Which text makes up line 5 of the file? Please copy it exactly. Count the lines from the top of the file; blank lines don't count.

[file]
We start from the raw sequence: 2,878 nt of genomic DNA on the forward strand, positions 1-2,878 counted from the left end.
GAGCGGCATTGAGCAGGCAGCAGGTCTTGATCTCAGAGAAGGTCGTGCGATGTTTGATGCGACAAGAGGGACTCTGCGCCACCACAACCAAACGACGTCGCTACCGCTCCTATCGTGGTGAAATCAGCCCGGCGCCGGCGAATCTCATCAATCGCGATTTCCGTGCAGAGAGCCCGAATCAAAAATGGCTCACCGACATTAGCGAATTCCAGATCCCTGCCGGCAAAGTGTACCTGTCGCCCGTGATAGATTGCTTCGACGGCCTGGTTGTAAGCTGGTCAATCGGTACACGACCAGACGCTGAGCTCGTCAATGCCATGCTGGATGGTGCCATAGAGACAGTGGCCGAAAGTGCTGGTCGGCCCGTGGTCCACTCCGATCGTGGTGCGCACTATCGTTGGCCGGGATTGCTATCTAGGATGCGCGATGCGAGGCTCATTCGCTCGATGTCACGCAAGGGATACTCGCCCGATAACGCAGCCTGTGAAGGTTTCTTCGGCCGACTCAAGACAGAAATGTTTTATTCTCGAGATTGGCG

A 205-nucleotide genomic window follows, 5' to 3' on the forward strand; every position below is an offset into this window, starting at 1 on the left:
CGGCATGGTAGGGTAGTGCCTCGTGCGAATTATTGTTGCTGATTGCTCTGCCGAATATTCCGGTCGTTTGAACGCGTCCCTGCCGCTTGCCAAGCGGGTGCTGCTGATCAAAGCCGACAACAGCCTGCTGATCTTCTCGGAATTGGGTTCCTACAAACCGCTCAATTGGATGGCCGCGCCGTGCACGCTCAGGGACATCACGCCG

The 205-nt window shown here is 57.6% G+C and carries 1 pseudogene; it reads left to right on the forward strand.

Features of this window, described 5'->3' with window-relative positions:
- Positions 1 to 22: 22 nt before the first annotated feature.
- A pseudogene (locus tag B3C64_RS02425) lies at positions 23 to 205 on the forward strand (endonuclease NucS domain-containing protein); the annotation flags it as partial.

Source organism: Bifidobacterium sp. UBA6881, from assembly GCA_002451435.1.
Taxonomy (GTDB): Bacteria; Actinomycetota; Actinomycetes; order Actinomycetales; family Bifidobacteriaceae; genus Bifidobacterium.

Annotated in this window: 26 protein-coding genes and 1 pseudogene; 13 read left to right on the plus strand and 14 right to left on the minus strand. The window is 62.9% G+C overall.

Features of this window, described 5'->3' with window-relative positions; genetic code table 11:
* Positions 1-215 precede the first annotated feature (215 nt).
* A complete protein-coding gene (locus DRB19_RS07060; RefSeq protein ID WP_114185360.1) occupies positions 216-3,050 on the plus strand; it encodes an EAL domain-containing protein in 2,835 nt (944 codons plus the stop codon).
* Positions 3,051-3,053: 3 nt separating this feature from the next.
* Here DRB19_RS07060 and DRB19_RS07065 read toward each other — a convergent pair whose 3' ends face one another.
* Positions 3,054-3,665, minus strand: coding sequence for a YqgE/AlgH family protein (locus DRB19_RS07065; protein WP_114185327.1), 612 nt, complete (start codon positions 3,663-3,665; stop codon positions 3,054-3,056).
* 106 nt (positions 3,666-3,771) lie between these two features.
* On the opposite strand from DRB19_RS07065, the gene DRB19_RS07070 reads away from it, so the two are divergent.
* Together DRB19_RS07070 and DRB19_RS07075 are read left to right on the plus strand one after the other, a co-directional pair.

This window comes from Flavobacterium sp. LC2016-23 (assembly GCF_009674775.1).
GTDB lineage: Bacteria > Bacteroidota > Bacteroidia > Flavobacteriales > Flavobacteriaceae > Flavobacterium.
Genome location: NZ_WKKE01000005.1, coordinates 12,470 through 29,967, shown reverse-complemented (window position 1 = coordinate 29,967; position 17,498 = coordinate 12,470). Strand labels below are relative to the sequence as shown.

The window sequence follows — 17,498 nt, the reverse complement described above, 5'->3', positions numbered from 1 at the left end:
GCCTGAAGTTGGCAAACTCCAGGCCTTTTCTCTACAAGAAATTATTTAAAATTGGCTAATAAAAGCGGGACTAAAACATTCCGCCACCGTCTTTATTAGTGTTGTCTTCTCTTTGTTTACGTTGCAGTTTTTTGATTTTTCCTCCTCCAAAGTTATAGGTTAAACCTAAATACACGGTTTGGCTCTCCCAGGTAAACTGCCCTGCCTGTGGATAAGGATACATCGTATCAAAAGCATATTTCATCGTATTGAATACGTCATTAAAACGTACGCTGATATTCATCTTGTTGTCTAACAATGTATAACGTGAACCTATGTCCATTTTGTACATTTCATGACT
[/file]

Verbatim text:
The 205-nt window shown here is 57.6% G+C and carries 1 pseudogene; it reads left to right on the forward strand.